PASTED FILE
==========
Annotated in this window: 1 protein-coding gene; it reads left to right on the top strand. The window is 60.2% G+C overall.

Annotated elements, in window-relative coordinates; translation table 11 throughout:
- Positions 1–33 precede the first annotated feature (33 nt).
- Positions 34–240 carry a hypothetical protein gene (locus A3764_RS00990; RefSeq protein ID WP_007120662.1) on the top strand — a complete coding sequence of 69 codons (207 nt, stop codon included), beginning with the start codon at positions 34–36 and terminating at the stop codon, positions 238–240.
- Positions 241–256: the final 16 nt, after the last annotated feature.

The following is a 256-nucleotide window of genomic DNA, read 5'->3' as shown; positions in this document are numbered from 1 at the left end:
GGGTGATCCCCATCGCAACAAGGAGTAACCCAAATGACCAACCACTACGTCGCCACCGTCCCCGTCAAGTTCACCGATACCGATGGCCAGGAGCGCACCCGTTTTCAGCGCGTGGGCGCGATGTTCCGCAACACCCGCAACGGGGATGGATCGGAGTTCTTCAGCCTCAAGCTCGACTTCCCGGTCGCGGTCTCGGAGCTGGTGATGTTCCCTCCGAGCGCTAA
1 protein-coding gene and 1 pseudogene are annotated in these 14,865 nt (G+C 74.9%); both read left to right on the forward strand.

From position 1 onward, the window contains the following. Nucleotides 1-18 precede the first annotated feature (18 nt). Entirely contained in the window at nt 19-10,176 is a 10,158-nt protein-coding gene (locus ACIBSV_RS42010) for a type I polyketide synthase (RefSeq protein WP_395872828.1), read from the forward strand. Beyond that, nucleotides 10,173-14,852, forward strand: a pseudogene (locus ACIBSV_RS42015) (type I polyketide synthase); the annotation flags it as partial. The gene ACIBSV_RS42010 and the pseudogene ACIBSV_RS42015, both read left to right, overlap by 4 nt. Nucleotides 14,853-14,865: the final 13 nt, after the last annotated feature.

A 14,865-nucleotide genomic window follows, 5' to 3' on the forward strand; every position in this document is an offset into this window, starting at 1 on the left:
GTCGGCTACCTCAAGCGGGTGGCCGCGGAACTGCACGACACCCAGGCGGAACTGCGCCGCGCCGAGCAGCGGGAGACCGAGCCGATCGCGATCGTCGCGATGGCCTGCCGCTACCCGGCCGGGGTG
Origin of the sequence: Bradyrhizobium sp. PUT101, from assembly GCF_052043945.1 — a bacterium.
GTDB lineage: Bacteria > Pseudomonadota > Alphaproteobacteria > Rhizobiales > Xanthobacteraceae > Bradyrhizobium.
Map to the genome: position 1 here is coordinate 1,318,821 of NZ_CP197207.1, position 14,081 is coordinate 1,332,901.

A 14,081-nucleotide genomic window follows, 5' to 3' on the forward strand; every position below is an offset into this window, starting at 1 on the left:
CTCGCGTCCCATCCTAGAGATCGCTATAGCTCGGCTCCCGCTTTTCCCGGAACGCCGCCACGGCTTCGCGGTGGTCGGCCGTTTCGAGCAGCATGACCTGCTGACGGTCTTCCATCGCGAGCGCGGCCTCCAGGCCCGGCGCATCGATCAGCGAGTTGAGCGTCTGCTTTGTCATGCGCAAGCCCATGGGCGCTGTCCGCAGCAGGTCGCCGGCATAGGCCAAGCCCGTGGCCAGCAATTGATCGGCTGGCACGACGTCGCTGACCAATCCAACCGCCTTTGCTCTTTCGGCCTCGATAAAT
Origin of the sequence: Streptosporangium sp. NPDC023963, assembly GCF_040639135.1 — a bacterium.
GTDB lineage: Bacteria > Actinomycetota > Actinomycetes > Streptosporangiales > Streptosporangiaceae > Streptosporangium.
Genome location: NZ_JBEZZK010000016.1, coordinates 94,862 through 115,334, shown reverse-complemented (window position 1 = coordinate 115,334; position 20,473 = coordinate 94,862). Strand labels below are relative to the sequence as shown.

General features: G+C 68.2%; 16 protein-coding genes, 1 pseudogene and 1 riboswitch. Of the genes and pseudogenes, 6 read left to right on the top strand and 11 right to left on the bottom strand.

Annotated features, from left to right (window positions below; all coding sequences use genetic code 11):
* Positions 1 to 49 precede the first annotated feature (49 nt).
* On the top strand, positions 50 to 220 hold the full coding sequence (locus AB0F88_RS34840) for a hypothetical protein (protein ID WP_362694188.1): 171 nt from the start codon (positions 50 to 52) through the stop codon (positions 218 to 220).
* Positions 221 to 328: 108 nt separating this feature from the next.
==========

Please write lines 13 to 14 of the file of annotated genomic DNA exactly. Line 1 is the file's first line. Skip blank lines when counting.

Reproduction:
GTDB lineage: Bacteria > Pseudomonadota > Alphaproteobacteria > Rhizobiales > Xanthobacteraceae > Bradyrhizobium.
Map to the genome: position 1 here is coordinate 1,318,821 of NZ_CP197207.1, position 14,081 is coordinate 1,332,901.